Friday, May 11, 2007
Americans are sick of the unrepentant arrogance of this elite. But the realisation has come at a very heavy cost
Friday May 11, 2007
".....And yet to visit the US at present, as I have done, is to experience an overwhelming sensation of drastic impending change. It's not merely that President Bush, to whom Blair so disastrously tethered himself, is "in office but not in power". Most Americans can't wait for him to go, Congress is beyond his control, and the Senate majority leader, Senator Harry Reid, has told him that the war in Iraq is lost - for which statement of the obvious Reid was accused of "defeatism" by the vice-president, Dick Cheney.....
Along with the collapse of Bush's authority, all these episodes are connected to the great disaster in Iraq. And all illustrate the hubristic, impenitent arrogance of the people who have been guiding America's destiny - as well as ours, alas - for the past six years. What one senses so acutely are the conditions building for a political perfect storm, which will engulf and destroy the whole neoconservative project.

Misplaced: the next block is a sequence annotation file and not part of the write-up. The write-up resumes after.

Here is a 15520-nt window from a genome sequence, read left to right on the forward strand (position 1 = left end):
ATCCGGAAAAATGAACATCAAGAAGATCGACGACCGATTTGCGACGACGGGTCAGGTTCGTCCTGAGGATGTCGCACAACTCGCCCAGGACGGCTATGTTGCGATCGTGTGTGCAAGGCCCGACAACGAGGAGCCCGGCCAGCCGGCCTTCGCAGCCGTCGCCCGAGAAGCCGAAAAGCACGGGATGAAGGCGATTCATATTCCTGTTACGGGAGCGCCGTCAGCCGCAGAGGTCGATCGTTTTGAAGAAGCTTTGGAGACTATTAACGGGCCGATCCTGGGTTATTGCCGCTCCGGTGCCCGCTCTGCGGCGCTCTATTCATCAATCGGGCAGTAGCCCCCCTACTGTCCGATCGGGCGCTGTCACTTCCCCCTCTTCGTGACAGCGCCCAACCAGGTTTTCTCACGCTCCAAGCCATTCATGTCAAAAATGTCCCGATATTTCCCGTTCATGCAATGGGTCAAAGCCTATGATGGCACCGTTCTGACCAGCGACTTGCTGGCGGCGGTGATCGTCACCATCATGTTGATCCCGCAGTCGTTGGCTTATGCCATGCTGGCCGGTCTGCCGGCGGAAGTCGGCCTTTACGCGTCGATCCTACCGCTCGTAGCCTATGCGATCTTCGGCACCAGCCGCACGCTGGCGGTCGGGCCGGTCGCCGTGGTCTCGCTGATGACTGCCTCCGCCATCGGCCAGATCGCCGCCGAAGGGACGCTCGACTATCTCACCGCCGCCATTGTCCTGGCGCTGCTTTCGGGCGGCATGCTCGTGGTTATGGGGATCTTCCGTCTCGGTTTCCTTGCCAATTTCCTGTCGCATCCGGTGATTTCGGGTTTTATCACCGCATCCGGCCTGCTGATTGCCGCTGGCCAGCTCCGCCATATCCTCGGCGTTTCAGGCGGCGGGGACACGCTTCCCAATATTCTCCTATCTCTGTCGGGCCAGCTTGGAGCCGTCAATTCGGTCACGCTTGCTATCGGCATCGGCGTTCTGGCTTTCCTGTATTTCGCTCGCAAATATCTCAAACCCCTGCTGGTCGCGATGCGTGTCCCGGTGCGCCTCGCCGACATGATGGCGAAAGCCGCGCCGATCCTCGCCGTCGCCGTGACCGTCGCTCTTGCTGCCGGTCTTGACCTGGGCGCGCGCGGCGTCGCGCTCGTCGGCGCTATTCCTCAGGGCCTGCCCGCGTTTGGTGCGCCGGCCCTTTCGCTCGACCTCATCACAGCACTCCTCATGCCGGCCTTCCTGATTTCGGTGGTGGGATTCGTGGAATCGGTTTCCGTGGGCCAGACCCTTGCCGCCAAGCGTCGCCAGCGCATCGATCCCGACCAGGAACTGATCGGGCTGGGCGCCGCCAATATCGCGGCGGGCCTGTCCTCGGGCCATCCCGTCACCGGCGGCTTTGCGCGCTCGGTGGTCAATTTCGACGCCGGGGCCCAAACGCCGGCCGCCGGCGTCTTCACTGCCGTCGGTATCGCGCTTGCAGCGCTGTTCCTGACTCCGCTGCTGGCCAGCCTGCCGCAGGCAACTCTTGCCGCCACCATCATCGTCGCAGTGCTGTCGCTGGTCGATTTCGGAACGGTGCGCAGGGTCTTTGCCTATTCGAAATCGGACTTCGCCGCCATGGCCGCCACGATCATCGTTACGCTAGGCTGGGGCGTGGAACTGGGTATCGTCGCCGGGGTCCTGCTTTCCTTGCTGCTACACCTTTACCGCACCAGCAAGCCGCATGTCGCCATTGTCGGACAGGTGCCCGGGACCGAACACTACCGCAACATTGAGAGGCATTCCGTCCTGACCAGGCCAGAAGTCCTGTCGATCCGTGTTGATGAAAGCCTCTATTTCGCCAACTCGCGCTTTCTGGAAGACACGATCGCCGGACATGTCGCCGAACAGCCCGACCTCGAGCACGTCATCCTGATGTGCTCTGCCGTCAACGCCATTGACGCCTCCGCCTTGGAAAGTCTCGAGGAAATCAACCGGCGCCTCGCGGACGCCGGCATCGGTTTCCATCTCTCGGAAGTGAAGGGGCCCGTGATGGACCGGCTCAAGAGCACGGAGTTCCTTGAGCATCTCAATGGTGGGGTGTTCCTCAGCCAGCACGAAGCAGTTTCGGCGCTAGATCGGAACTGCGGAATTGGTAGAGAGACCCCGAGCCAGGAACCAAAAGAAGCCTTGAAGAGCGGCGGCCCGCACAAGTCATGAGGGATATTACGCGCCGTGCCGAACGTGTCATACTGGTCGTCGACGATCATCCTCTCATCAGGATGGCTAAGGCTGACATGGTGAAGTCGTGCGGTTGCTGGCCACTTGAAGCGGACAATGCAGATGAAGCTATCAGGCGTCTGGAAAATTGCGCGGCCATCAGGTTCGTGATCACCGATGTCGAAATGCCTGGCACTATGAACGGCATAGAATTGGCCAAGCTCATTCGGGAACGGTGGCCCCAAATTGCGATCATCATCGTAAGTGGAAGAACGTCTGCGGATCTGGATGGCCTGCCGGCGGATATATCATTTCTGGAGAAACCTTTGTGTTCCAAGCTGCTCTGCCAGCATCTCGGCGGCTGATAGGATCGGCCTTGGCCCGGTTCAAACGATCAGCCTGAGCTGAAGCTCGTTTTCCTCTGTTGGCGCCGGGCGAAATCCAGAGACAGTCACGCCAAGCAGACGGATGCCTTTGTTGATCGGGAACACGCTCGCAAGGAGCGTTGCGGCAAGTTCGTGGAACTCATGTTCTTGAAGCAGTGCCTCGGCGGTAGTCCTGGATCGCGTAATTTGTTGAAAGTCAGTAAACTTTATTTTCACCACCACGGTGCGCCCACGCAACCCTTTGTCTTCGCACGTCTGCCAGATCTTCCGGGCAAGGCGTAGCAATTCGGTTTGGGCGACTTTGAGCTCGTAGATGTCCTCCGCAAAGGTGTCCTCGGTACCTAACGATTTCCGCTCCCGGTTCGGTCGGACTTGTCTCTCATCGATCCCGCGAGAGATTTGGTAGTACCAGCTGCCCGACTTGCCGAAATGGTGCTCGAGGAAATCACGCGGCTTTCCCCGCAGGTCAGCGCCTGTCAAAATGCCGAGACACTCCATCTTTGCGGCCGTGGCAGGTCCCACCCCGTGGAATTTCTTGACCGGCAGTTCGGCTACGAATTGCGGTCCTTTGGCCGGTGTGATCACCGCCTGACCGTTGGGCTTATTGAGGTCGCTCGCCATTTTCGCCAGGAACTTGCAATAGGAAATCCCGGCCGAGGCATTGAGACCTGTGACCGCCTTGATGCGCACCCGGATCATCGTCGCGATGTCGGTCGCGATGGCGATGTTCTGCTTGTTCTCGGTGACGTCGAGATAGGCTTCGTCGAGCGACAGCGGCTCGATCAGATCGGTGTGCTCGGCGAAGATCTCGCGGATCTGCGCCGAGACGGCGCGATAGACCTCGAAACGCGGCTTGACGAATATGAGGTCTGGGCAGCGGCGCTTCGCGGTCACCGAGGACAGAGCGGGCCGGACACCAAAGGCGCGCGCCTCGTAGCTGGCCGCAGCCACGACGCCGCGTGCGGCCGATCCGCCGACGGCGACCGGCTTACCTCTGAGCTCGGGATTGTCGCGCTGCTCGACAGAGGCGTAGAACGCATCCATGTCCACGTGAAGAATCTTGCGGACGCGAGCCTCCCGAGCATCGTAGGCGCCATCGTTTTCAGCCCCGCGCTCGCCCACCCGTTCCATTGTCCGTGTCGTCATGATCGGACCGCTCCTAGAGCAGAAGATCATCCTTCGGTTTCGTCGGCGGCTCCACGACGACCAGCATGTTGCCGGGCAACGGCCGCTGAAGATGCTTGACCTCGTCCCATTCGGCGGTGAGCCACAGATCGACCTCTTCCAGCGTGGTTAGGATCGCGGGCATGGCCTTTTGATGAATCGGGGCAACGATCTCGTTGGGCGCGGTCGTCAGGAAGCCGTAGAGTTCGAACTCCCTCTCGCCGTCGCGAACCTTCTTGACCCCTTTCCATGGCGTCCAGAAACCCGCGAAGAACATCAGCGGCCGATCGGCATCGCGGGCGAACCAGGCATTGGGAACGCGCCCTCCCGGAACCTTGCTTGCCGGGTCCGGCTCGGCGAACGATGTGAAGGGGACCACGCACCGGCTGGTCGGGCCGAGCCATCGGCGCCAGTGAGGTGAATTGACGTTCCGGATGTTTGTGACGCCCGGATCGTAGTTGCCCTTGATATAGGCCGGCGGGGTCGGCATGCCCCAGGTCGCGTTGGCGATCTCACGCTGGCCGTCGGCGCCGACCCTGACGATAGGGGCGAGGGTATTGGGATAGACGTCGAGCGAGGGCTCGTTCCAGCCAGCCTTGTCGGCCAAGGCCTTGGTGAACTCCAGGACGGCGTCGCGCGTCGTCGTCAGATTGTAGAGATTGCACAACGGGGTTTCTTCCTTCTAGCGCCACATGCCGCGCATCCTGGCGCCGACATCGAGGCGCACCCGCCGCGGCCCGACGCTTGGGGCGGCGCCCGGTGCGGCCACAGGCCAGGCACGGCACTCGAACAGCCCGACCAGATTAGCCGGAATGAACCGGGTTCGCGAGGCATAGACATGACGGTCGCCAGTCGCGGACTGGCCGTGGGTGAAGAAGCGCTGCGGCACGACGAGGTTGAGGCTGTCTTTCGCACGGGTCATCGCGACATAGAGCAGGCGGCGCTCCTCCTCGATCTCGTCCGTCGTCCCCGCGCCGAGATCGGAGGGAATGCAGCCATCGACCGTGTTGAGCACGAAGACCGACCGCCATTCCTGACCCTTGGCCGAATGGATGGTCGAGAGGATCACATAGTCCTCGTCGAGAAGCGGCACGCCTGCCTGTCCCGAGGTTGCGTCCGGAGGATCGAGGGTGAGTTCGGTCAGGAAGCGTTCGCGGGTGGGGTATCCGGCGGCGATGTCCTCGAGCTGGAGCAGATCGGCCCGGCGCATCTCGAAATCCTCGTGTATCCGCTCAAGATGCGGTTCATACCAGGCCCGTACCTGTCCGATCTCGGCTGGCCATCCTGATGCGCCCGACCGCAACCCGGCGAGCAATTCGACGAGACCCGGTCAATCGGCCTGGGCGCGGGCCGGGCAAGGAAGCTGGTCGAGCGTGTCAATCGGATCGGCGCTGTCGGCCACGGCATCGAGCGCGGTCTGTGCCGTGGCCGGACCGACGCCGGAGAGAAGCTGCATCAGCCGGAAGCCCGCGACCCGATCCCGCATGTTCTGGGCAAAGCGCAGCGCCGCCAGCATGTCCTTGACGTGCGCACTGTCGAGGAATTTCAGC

In Washington I took part in a debate with Christopher Hitchens, my old sparring partner and drinking companion (mots justes, all of them), who supports Bush with a defiance worthy of a better cause. He surpassed himself by insisting that his friend Wolfowitz is a wronged man. A World Bank committee reportedly disagrees, and has found that Wolfowitz did violate the bank's rules in the matter of his lady friend's salary......
....One who did understand is Matthew Parris, the former Tory MP. Before the 2004 presidential election he said he wanted Bush re-elected: his presidency was halfway through an "experiment whose importance is almost literally earth-shattering" and should be played out to its inevitable failure.
But that failure must be demonstrated beyond contradiction. "The theory that liberal values and a capitalist system can be spread across the world by force of arms... should be tested to destruction ... The president and his neoconservative court should be offered all the rope they need to hang themselves."
His wish has come true; neocons are dangling all around us. In a flicker of self-knowledge, Wolfowitz told a recent World Bank meeting: "I understand that I've lost a lot of trust, and I want to build that trust back up." But it's too late, for him and all the other courtiers. They never really enjoyed the trust of most Europeans, let alone Africans and Asians, and they have now lost the trust of the American people.
All the readings on the barometer and the wind gauge say the same thing. The perfect storm is gathering. Unfortunately the collapse of the neocon project comes at a very heavy cost, not only to the people of Iraq but to all of us. "